Portrait of Gongsun Long by an unknown artist, from the National Palace Museum in Taipei, Taiwan

Gongsun Long (simplified Chinese: 公孙龙; traditional Chinese: 公孫龍; pinyin: Gōngsūn Lóng; Wade–Giles: Kung1-sun1 Lung2, c. 320–250 BC[1][2]), courtesy name Zibing (子秉), was a Chinese philosopher, writer, and member of the School of Names (Logicians) of ancient Chinese philosophy. He ran a school, enjoyed the support of rulers, and advocated peaceful means of resolving disputes, in contrast to the wars which were common in the Warring States period. However, little is known about the particulars of his life, and furthermore many of his writings have been lost.[3] All of his essays—fourteen originally but only six extant—are included in the anthology the Gongsun Longzi (Chinese: 公孫龍子; pinyin: Gōngsūn lóng zi; Wade–Giles: Kung-sun Lung-tzu).

In Book 17 of the Zhuangzi anthology, Gongsun thus speaks of himself:

When young, I studied the way of the former kings. When I grew up, I understood the practice of kindness and duty. I united the same and different, separated hard from white, made so the not-so and admissible the inadmissible. I confounded the wits of the hundred schools and exhausted the eloquence of countless speakers. I took myself to have reached the ultimate.

He is best known for a series of paradoxes in the tradition of Hui Shi, including "White horses are not horses," "When no thing is not the pointed-out, to point out is not to point out," and "There is no 1 in 2." These paradoxes seem to suggest a similarity to the discovery in Greek philosophy that pure logic may lead to apparently absurd conclusions.

Rectification of names

Although not done justice by English translation, professor Zhenbin Sun considers Gongsun Long’s work on ming-shi, or name and reality, the most "profound and systematic" of the School of Names. As Gongsun Long enjoys the favor or rulers, his work also concerns social order.[4]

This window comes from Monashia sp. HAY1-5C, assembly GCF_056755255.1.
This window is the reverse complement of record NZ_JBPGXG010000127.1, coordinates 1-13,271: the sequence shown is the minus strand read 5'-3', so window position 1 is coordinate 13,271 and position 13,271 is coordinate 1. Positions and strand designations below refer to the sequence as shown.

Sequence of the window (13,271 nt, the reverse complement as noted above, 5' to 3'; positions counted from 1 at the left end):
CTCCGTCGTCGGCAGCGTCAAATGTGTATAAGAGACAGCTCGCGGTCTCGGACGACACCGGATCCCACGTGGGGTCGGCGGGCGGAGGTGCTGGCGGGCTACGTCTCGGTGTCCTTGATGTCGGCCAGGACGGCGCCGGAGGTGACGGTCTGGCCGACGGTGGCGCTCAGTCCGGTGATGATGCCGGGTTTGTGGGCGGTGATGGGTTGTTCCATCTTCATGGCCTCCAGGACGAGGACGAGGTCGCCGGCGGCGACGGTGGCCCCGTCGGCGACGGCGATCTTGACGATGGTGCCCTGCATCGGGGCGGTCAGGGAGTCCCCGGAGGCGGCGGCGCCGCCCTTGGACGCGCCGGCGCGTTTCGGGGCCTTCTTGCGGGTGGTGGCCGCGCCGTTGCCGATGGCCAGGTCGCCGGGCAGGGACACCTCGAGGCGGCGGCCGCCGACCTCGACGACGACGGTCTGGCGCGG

The Gongsun Long Zi reads:

Heaven, earth, and their products are all things [物 wu]. When things possess the characteristics of things without exceeding them, there is actuality [shi]. When actuality actually fulfills its function as actuality, without wanting, there is order [位 wei]. To be out of order is to fall into disorder. To remain in order is to be correct. What is correct is used to rectify what is incorrect. [What is incorrect is not used to] doubt what is correct. To rectify is to rectify actuality, and to rectify the name [ming] corresponding to it.

White Horse Dialogue

Main article: When a white horse is not a horse

In the White Horse Dialogue (Chinese: 白馬論; pinyin: Báimǎ Lùn), one interlocutor (sometimes called the "sophist") defends the truth of the statement "White horses are not horses," while the other interlocutor (sometimes called the "objector") disputes the truth of this statement. This has been interpreted in a number of ways.

Possibly the simplest interpretation is to see it as based on a confusion of class and identity. The argument, by this interpretation, plays upon an ambiguity in Chinese that does not exist in English. The expression "X is not Y" (X非Y) can mean either

The sentence "White horses are not horses" would normally be taken to assert the obviously false claim that white horses are not part of the group of horses. However, the "sophist" in the dialogue defends the statement under the interpretation, "Not all horses are white horses". The latter statement is actually true, since—as the "sophist" explains—"horses" includes horses that are white, yellow, brown, etc., while "white horses" includes only white horses, and excludes the others. A.C. Graham proposed this interpretation and illustrated it with an analogy. The "Objector" assumes that "a white horse is not a horse" is parallel to "a sword is not a weapon," but the "Sophist" is treating the statement as parallel to "a sword is not a blade."[5]: 89  Other interpretations have been put forward by Fung Yu-lan and Chad Hansen, among others.[5]: 82–83 

This work has been viewed by some as a serious logical discourse, by others as a facetious work of sophistry, and finally by some as a combination of the two.[6]

Other works

He was also responsible for several other essays (; lùn; 'discourses', 'dialogues'), as short as 300 characters.[7]


  1. ^ Zhou, Yunzhi, "Gongsun Long". Encyclopedia of China (Philosophy Edition), 1st ed.
  2. ^ Liu 2004, p. 336
  3. ^ McGreal 1995, p. 31
  4. ^ Zhenbin Sun 2015. p24 Language, Discourse, and Praxis in Ancient China
  5. ^ a b A.C. Graham, Disputers of the Tao: Philosophical Argument in Ancient China (Chicago: Open Court, 2003) [1989]
  6. ^ Harbsmeier, Christoph (1989). "Humor in Ancient Chinese Philosophy". Philosophy East and West. 39 (3). University of Hawaiʻi Press: 289–310. doi:10.2307/1399450. JSTOR 1399450.
  7. ^ Zalta, Edward N. (ed.). "Pointing and Things". Stanford Encyclopedia of Philosophy..
  8. ^ a b c Translated titles are from Chang, Han-liang (1998). "Controversy over Language: Towards Pre-Qin Semiotics" (PDF). Tamkang Review. 28 (3). New Taipei: Tamkang University Press: 1–29.